The Beckey route is a very moderate route to the spectacular summit of the Liberty Bell. The summit is the best part of the route, offering panoramic views of the peaks of the North Cascades, the Wine Spires, and the Early Winter Spires.
To reach the climb (~2.5mi), hike up the Blue Lake trail until it breaks into a small meadow and begins to curl east toward the lake. Branch off left on a climbers trail that ascends boulder strewn terrain to the base of the gully between Liberty Bell and Concord tower. Ascend the gully to the prominent notch between Liberty Bell and Concord. This gully is loose and unpleasant; be extremely careful of parties above and below you and wear a helmet if you are ascending beneath someone. After being in this gully once in late summer, I promised myself I wouldn't do it again unless it was full of snow.
The start of the Beckey route is about 30' below the notch. Look for a small ledge leading left and traverse it to the base of a blocky chimney. This is the start of the first pitch.
P1. Climb the chimney or the face to its left reaching a large ledge with a tree. 5.3
P2. Continue up the chimney for about 30m, climbing past chockstones and blocky slabs until reaching obvious 3rd/4th class terrain. I think this pitch is the hardest of the climb. Belay from a tree or from gear wherever you find it convenient. 5.5
P3. Ascend the 4th class terrain to a 6 foot finger-crack traverse past a large roof (climbing past a fixed pin) (5.5), then follow a dihedral back to the right and up onto the summit shoulder. Belay from a tree or from gear, use long slings and watch the rope drag.
P4. Shortly after leaving the belay on the ridge to the summit, you will encounter a slabby 5.6 boulder problem ~10' high. After surmounting this obstacle it is easy 3rd/4th class terrain to the summit. If you belay all of this, it will be more than one pitch to the top.
Descent: Downclimb the ridge and the 5.6 boulder problem. Below the boulder problem follow an obvious, tree filled gully down to the east until you encouter the first set of rappel bolts. From here it is possible to reach the ground in 2 single rope rappels. After the first rappel, scramble down and skier's right to reach a large ledge with another set of bolted anchors. We used a 60M rope, I can't say if a 50 would suffice.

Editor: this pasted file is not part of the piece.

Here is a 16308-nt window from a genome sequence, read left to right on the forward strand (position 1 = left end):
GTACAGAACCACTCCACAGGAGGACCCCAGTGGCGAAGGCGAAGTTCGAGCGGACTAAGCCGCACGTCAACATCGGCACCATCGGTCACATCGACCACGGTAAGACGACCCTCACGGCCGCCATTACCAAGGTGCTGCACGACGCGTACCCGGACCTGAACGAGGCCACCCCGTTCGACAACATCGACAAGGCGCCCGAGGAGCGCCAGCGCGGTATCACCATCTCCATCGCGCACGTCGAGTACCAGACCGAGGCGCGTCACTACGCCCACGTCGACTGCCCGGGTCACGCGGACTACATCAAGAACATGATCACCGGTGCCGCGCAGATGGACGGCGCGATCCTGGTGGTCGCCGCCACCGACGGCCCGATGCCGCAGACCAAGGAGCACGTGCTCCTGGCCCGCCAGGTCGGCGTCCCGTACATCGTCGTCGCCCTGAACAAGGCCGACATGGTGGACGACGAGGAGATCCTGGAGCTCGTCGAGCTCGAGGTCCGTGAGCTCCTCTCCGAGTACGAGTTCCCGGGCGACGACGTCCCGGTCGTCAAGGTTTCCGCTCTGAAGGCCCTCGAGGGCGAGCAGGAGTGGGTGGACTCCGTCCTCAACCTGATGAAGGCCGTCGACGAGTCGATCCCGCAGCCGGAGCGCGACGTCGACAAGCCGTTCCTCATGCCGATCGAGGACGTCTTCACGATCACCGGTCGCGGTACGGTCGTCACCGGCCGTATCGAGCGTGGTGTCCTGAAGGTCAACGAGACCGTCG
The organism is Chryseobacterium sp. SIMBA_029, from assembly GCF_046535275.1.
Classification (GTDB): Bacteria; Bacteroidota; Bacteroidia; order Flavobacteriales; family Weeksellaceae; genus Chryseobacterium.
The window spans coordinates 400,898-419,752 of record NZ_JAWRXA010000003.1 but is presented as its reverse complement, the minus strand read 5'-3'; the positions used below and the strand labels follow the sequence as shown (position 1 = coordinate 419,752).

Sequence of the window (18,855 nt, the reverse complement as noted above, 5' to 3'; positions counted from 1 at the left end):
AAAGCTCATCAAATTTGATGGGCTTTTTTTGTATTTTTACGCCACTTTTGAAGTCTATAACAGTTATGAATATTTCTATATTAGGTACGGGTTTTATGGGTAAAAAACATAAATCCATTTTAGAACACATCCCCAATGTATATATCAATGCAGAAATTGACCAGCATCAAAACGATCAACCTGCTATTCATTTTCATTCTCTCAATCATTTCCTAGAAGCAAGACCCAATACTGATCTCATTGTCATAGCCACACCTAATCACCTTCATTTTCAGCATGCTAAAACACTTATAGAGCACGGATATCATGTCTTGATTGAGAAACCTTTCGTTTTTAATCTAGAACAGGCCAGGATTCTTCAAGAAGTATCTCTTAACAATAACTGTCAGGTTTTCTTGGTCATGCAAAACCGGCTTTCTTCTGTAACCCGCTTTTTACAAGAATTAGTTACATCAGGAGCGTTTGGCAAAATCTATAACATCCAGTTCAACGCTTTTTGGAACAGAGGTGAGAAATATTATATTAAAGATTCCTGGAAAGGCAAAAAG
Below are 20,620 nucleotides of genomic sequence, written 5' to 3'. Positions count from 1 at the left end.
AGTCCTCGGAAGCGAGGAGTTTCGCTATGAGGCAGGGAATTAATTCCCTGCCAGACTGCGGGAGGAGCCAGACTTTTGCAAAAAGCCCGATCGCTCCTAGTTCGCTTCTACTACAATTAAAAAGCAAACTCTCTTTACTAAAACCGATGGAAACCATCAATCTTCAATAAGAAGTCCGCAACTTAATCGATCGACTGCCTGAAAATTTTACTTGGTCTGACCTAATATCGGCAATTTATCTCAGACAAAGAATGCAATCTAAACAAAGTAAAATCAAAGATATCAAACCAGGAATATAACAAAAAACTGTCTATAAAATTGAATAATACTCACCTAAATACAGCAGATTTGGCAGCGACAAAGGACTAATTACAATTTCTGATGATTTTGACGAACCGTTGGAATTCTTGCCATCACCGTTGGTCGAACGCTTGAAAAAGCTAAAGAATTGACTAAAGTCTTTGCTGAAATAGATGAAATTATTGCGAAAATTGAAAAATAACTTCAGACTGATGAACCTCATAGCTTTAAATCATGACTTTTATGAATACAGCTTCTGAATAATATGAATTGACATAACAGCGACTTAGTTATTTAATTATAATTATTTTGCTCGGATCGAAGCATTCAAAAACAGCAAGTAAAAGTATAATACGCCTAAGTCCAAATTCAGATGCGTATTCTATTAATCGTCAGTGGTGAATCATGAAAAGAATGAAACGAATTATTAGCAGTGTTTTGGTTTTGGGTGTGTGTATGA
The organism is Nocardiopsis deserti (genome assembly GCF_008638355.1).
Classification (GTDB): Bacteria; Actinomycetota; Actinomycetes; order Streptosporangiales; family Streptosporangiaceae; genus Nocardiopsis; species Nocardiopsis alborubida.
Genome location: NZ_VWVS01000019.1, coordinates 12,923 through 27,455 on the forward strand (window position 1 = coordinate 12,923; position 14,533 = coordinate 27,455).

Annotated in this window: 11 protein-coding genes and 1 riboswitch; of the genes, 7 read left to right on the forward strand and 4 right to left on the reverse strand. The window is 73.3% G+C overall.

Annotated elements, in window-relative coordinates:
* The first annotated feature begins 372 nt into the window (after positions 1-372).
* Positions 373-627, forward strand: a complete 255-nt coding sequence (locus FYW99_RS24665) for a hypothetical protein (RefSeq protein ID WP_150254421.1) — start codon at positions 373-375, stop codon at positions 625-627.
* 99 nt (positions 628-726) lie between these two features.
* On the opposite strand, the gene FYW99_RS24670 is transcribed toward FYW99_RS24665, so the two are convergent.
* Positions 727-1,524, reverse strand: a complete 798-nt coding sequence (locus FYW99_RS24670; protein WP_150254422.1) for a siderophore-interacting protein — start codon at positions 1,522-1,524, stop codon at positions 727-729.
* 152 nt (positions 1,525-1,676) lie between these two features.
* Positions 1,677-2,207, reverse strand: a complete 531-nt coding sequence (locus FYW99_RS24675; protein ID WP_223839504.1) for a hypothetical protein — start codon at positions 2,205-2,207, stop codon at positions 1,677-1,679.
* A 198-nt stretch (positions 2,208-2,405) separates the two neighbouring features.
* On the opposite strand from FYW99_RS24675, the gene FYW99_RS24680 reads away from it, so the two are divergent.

A single set of stoppers and cams to 2" will be more than enough. You may want an axe and/or crampons depending on snow conditions in the gully. Also: bug repellent.
|By Bryson Slothower|
Aug 29, 2012
Watch out for goats kicking rocks down the approach gulley!
From: Tonasket, WA
May 27, 2013
rating: 5.5 4b 13 IV+ 11 MS 4a
What's up with the grade inflation? The Becky Guide (1981, 1st edition) rates this as a 5.5 climb. That seemed about right when I did it in precam days 20+ years ago...
P1 - 5.2, P2 - 5.4 or 5.3, P3 - 5.5 and P4 - 5.0 to 5.5 (depending on one's height)
|By DJ Reyes|
From: Northern Nevada
Jul 31, 2014
rating: 5.5 4b 13 IV+ 11 MS 4a
Climbed this a couple of weeks ago and I really enjoyed it. the climbing is fine, but nothing really special, but the setting, scenery, views and location.....that's what make this route spectacular. It is probably closer to 5.5 than 5.6.
|By Colin Chupik|
Aug 12, 2014
Amazing route with great views and fun climbing. Descent: There is a rappel station above the gully that you can use to avoid the 5.6 downclimb. From the summit go back the way you came up but veer to the left (skiers left). Look for a groove in the rock you can climb down and you will see a couple slings wrapped around a tree. A 60 meter rope will make it down to the gully below. The next rappel station is towards skiers right in the gully on a ledge.